The Ontario Motor Vehicle Industry Council, which regulates new and used car dealers, charged Mazda of Orangeville and two senior sales employees recently with “engaging in unfair practice by making an unconscionable representation,” contrary to the Consumer Protection Act.

The dealership faces a maximum fine of $250,000 and the two employees could receive $100,000 fines plus jail time of up two years if they are found guilty. They could also lose their provincial registrations to sell vehicles.

The Star found that the dealership sold a 2010 Mazda6 G6 to an Orangeville women for almost $66,000 or about 60 per cent more than she should have paid by charging her three times the value of extra items and saddling her with an eight-year loan. The woman should not have qualified for the loan because she is unemployed and living on a disability pension.

Furthermore, the dealership slapped several thousand dollars on the manufacturer’s suggested retail price on the car which wasn’t new.

Bains said he fired the two employees after the Star reported details of the deal but the regulator indicated that he has known about the questionable sale for somewhat longer.

Ex-manager “Moe” Shaihk, one of the defendants who lost his jobs, and Bains are also partners in a Suzuki dealership in Pickering.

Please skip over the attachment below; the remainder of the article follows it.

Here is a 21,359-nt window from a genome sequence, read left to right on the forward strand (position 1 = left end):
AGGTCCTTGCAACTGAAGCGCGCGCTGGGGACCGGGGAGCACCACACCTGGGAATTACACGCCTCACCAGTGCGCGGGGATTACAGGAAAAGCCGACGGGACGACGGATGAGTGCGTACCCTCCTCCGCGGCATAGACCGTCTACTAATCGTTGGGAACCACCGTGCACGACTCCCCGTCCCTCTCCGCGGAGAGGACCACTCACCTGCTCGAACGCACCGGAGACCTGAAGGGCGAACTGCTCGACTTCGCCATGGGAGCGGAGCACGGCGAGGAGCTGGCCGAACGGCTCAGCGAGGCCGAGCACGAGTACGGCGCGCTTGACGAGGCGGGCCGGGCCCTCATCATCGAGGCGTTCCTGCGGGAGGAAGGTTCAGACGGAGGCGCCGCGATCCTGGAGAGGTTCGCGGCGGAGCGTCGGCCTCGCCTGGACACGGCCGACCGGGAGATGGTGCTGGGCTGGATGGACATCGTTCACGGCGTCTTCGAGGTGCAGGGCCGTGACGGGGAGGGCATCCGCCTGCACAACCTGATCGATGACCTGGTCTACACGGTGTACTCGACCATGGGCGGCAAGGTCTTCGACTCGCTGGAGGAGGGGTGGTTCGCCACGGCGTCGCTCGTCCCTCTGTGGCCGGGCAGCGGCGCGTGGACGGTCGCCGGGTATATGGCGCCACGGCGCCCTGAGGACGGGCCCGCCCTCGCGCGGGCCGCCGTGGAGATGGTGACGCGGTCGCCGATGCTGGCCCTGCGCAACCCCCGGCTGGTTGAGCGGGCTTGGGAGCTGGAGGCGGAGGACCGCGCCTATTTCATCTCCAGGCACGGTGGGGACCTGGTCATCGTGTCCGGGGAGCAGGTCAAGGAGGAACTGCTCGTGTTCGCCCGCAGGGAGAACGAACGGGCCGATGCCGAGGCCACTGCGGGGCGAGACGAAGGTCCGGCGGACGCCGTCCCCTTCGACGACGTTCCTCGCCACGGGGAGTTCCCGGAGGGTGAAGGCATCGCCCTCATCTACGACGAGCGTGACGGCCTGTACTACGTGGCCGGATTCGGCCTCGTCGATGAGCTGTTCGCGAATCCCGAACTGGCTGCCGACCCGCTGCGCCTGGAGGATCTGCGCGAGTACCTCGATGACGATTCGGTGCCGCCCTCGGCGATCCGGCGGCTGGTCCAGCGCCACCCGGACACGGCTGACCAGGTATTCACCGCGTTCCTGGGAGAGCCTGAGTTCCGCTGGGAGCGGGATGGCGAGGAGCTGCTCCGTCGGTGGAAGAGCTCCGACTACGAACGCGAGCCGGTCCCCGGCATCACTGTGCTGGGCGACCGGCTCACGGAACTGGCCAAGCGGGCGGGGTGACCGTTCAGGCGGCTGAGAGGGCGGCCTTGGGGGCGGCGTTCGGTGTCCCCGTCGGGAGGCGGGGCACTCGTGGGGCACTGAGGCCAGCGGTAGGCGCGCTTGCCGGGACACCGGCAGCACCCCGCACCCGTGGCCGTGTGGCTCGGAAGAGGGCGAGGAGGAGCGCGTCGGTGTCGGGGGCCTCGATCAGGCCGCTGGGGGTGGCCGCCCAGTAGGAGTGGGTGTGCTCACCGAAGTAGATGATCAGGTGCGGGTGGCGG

Bains promised last week he would reimburse the customer, Madeline Leonard, so she “would not be short one penny out of her pocket.” But Leonard said she has not received anything yet including Bains’ promise of a new car.

Regarding Mazda Canada’s decision, Leonard said if the company thinks it is fair, “it’s alright with me.

“I’m the fairest person in the world,” said the 56-year-old woman. “I believe everyone should be fair and honest.”

link:

http://www.thestar.com/business/article/809245--mazda-canada-terminates-controversial-orangeville-dealer?bn=1

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Good, hopefully this will be a lesson to any dealership who tries to do things like this. This Mazda dealership already had low ratings, its about time they get shut down.